Table 5: Number and proportion of new RHD diagnoses among Indigenous Australians where no prior ARF was recorded, by age, 2013–2017

Age group (years)

Number of new RHD diagnoses

Number with no prior ARF recorded

Per cent with no prior ARF recorded

0–4

15

15

100.0

5–14

363

298

82.1

15–24

235

176

74.9

25–34

182

132

72.5

35–44

115

99

86.1

45 +

133

118

88.7

Total

1,043

838

80.4

Source: AIHW analysis of National Rheumatic Heart Disease data collection.

Severity classification (priority level) among Indigenous Australians with new RHD diagnoses

Patients on the RHD Registers are categorised as having mild, moderate, or severe RHD (Priority level 3, 2, and 1, respectively), as outlined in the Australian RHD guidelines (Box 4). In this report, severity status and priority level are used interchangeably.

Severity classification is based on clinical symptoms. Classification also determines the frequency of clinical assessment and echocardiography. Patients with ARF on prophylaxis (but no RHD diagnosis) are routinely assigned a priority level of mild.

Box 4: Severity classification (priority level)

Priority 1 (Severe): Severe damage to the heart valves or moderate to severe heart valve damage with symptoms of heart failure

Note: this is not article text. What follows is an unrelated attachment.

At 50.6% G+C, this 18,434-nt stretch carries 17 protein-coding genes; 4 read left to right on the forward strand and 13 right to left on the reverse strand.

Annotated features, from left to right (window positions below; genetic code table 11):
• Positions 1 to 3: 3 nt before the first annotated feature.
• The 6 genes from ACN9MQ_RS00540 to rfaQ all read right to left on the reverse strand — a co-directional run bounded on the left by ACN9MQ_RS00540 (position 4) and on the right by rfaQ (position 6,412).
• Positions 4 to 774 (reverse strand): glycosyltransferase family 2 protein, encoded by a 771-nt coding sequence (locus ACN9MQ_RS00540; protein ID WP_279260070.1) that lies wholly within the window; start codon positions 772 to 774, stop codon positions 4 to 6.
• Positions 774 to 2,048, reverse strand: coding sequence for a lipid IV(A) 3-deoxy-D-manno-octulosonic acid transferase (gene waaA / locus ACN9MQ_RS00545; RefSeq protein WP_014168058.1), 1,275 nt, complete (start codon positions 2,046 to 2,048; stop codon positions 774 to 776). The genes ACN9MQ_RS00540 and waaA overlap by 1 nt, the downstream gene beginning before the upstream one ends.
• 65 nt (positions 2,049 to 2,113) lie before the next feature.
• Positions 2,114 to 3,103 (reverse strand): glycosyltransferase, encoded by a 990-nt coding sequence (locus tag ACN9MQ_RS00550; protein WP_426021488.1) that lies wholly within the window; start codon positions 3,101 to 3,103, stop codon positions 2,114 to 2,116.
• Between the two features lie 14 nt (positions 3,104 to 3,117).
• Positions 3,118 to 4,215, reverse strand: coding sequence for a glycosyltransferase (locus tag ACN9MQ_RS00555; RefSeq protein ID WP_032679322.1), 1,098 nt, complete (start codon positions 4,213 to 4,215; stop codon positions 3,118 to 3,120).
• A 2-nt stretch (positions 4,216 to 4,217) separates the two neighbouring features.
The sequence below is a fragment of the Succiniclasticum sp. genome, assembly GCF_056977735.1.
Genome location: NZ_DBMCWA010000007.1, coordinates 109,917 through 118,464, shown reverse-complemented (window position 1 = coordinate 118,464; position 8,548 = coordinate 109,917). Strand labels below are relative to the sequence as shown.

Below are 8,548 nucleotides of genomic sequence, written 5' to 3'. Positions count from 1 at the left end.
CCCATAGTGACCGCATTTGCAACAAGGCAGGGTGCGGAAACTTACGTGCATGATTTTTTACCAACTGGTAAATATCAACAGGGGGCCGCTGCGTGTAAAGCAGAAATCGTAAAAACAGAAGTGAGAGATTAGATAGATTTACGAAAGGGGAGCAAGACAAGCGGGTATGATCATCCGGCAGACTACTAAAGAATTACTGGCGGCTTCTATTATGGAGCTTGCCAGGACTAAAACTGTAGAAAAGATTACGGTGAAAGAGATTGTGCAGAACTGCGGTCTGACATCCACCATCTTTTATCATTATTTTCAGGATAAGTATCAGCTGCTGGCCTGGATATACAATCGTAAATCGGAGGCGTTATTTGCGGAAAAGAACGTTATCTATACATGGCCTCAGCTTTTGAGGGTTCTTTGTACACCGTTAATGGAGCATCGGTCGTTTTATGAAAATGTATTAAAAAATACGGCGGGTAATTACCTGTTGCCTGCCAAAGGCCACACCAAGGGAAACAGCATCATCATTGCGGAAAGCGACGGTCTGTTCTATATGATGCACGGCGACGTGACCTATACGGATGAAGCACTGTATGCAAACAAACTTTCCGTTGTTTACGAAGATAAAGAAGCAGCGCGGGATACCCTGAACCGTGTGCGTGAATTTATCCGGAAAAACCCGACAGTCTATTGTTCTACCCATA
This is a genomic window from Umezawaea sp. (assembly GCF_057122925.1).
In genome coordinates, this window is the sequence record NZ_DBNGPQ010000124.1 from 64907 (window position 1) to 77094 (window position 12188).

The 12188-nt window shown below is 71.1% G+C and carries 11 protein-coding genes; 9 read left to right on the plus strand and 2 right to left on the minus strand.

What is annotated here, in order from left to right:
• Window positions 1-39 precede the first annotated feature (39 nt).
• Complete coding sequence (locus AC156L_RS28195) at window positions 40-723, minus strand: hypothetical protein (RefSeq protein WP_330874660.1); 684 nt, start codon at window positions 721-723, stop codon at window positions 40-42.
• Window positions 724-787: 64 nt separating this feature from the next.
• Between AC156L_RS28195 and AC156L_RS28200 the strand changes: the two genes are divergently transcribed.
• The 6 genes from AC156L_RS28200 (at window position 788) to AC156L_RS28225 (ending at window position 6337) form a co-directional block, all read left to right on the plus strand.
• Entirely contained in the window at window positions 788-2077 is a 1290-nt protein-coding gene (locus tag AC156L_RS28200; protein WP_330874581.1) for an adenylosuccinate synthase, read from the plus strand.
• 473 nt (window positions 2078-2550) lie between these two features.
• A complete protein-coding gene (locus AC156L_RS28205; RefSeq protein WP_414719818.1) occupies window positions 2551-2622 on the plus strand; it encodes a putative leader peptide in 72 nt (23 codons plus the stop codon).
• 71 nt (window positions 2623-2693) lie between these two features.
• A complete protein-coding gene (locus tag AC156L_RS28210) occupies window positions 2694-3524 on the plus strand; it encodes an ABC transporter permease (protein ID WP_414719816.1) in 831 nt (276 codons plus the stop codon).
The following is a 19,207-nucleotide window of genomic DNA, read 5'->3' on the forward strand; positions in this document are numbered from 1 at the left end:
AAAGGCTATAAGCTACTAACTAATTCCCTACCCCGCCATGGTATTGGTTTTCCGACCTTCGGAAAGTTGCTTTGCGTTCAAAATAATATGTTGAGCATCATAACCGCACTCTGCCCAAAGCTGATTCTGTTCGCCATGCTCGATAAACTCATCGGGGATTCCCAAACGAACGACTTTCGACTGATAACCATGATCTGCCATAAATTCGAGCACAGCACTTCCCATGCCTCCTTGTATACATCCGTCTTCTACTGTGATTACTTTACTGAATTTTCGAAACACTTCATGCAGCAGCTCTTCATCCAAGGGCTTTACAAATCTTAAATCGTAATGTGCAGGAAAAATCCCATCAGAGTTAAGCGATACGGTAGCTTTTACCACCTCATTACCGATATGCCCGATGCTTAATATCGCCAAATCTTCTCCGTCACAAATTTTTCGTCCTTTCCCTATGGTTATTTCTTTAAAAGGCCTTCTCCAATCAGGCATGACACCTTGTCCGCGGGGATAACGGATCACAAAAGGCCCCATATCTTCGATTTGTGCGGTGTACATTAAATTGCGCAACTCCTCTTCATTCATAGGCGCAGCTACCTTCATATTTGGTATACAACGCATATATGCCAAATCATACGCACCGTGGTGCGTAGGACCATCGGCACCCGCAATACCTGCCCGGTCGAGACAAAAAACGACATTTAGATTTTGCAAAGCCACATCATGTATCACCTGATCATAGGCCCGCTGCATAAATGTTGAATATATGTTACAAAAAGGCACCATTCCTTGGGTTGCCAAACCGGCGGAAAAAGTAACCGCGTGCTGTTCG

Priority 2 (Moderate): Any moderate heart valve damage without symptoms, and with normal left ventricle function

Priority 3 (Mild): Mild heart valve disease

Priority 4 (Inactive): Patients with a history of ARF (no RHD) for whom secondary prophylaxis has been ceased

Source: RHD Australia 2017.

Severity at diagnosis

In 2013–2017, of the 1,043 Indigenous Australians with new RHD, 53% (552 diagnoses) had mild RHD when first diagnosed, while 28% (288 diagnoses) had moderate RHD and 19% (196 diagnoses) had severe disease. A very small proportion of cases (7 diagnoses) did not have RHD status recorded at diagnosis. This distribution was similar across states and territories.

Figure 2: Severity status at diagnosis among Indigenous Australians newly diagnosed with RHD, by age at 31 December 2017, 2013–2017

This vertical bar charts shows the severity status at diagnosis among Indigenous Australians diagnosed with RHD by age group. Across age groups, most of new RHD diagnoses were mild RHD. Severe status at diagnosis increased with age.  More information is located in the data tables, RHD Table 13.

Source: AIHW analysis of National Rheumatic Heart Disease data collection. 

The majority of the 196 diagnoses with severe RHD at diagnosis were Indigenous females (65%, 128 diagnoses) and in those aged 25–44 years (39%, 77 diagnoses). Those who were diagnosed as adults were more likely than those diagnosed as children to have severe RHD at first diagnosis.